· Sleep deprivation. Over time, inadequate or poor quality sleep can increase the risk for a number of chronic health problems, including heart disease. Studies have linked short-term sleep deprivation with several well-known contributors to heart disease, including high cholesterol, high triglycerides, and high blood pressure.

· Sleep apnea. This common cause of loud, disruptive snoring makes people temporarily stop breathing many times during the night. Up to 83% of people with heart disease also have sleep apnea, according to some estimates.

In the most common form, obstructive sleep apnea, soft tissue in the upper part of the mouth or back of the throat completely blocks the airway. Oxygen levels dip and the brain sends an urgent “Breathe now!” signal. That signal briefly wakes the sleeper and makes him or her gasp for air. That signal also jolts the same stress hormone and nerve pathways that are stimulated when you are angry or frightened. As a result, the heart beats faster and blood pressure rises—along with other things that can threaten heart health such as inflammation and an increase in blood clotting ability.

If you snore often and loudly — especially if you find yourself tired during the day — talk with your doctor about an evaluation for sleep apnea.

Check your stress (and negative thoughts) at the door

A growing body of evidence suggests that psychological factors are — literally — heartfelt, and can contribute to cardiac risk. Stress from all sorts of challenging situations and events plays a significant role in cardiovascular symptoms and outcome, particularly heart attack risk. The same is true for depression, anxiety, anger, hostility, and social isolation. Acting alone, each of these factors heightens your chances of developing heart problems. But these issues often occur together, for example, psychological stress often leads to anxiety, depression can lead to social isolation, and so on.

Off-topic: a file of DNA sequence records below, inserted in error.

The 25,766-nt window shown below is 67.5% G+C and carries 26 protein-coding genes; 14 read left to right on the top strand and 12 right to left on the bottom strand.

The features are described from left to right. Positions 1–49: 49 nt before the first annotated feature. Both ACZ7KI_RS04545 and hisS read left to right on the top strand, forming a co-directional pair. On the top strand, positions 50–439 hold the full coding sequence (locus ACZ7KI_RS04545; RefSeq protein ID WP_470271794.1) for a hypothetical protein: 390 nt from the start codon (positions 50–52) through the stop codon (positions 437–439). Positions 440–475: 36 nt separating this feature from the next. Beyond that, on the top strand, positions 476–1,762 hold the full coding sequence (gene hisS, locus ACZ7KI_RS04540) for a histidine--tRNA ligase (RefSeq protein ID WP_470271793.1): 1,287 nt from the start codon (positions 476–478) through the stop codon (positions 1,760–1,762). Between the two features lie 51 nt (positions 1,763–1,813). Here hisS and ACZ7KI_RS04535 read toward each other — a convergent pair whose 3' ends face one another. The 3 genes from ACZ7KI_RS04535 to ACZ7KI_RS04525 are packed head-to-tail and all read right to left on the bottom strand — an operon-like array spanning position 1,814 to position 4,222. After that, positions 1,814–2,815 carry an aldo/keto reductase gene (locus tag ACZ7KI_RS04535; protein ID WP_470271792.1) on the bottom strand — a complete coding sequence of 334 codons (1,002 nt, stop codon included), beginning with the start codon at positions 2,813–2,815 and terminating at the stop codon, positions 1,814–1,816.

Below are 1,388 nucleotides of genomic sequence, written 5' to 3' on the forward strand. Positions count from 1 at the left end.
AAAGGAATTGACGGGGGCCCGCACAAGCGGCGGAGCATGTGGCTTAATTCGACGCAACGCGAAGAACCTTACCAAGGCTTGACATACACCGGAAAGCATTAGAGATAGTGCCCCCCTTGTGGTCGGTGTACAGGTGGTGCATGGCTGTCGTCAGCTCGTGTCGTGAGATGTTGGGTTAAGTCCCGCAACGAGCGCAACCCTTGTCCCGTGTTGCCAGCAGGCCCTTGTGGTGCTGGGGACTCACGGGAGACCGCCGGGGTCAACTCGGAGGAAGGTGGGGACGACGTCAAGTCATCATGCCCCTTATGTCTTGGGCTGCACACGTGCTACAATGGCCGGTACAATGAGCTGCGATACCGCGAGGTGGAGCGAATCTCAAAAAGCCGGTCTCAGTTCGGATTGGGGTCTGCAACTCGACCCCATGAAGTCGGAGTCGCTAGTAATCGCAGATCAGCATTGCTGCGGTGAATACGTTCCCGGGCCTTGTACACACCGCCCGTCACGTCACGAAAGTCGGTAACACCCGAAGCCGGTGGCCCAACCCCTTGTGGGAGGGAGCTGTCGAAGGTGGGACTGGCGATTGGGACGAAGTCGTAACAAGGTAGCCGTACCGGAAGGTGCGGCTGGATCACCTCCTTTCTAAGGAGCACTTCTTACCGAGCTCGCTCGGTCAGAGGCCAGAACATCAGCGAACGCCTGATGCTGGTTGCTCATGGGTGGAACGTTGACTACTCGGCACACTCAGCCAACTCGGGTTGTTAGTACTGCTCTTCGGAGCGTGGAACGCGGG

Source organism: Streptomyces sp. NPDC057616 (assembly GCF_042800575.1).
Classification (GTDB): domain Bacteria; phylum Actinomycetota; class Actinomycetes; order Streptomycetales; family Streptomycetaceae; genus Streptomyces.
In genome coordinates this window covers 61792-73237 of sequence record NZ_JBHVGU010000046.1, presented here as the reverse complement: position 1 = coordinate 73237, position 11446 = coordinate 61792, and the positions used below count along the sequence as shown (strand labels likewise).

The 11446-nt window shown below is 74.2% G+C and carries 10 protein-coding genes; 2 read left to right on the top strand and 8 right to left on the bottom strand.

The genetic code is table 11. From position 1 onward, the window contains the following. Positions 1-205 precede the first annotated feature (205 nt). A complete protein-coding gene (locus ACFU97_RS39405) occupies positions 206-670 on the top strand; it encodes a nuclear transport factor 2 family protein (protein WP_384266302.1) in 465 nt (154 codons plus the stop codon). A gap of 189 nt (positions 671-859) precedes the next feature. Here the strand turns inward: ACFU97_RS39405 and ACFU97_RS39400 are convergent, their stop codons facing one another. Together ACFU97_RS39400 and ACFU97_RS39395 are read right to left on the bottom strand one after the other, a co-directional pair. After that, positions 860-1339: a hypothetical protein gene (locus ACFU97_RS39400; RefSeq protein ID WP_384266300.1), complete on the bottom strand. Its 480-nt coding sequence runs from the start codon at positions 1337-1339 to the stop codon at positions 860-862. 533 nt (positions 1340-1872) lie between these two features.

Does reducing stress, or changing how you respond to it, actually reduce your chances of developing heart disease or having a heart attack? The answer isn’t entirely clear, but many studies suggest the answer is “yes.” There is much to learn about exactly how. Research indicates that constant stress contributes biologically to heart disease risk factors such as high blood pressure and the formation of artery-clogging deposits. Other research finds that chronic stress may make it harder to sleep, eat well, quit smoking, and exercise.

Fortunately, you can learn healthier ways to respond to stress that may help your heart and improve your quality of life. These include relaxation exercises (deep breathing, guided imagery), physical activity (walking, yoga), and staying connected with friends, co-workers, family members.

 

Comment

Sunbather's Live Longer? But Don't Forget the Sunscreen!

Comment

Sunbather's Live Longer? But Don't Forget the Sunscreen!

Here’s something unexpected: Sunbathers live longer

Surprising, right? But that’s the conclusion of a new study that compared the life spans of many people with varying amounts of sun exposure. They found that among nearly 30,000 women in Sweden, who were each monitored for about 20 years, those who spent more time in the sun actually lived longer and had less heart disease and fewer non-cancer deaths than those who reported less sun exposure.

Can the sun extend your life?

With summer just around the corner, this news is timely — and a great excuse to get out of the house or office and soak up some sun. But there are some important caveats about this research:

Deaths due to cancer were more common among those who spent more time in the sun (The authors suggest that the higher probability of being diagnosed with cancer among the sun worshippers was because they were surviving longer and not dying as often of other causes)
The impact of sun exposure on longevity was relatively small. Even those with the greatest sun exposure only benefited from an extra 7 months to 2 years of life.
This study detected an association between sun exposure and a lower frequency of certain causes of death; however, that’s not the same as proving that sun exposure was the cause of longer life. It could turn out that there is another explanation for these results that has little to do with sun exposure itself. For example, perhaps people with more sun exposure tend to be more active, smoke less, and have healthier diets. The researchers tried to account for other factors such as these in their analysis, but it’s always possible that something important was overlooked.